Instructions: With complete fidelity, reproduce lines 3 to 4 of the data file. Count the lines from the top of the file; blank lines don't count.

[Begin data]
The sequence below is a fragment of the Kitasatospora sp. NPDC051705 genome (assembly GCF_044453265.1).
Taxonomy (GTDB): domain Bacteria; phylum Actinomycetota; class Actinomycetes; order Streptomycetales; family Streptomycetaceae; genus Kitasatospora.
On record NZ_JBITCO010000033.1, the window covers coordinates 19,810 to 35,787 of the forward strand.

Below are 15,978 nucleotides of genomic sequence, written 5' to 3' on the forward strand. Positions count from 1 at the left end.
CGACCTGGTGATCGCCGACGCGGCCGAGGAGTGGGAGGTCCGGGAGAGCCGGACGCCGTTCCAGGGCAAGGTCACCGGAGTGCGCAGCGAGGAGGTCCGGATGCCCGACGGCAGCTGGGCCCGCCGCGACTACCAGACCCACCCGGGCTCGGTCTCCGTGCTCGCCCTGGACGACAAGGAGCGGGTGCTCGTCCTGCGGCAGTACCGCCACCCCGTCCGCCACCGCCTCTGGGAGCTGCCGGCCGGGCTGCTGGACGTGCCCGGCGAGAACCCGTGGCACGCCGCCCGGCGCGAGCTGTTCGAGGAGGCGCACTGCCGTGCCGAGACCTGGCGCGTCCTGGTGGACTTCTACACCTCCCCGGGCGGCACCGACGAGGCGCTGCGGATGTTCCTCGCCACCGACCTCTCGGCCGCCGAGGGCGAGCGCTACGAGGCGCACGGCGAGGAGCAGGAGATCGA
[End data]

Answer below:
On record NZ_JBITCO010000033.1, the window covers coordinates 19,810 to 35,787 of the forward strand.

Below are 15,978 nucleotides of genomic sequence, written 5' to 3' on the forward strand. Positions count from 1 at the left end.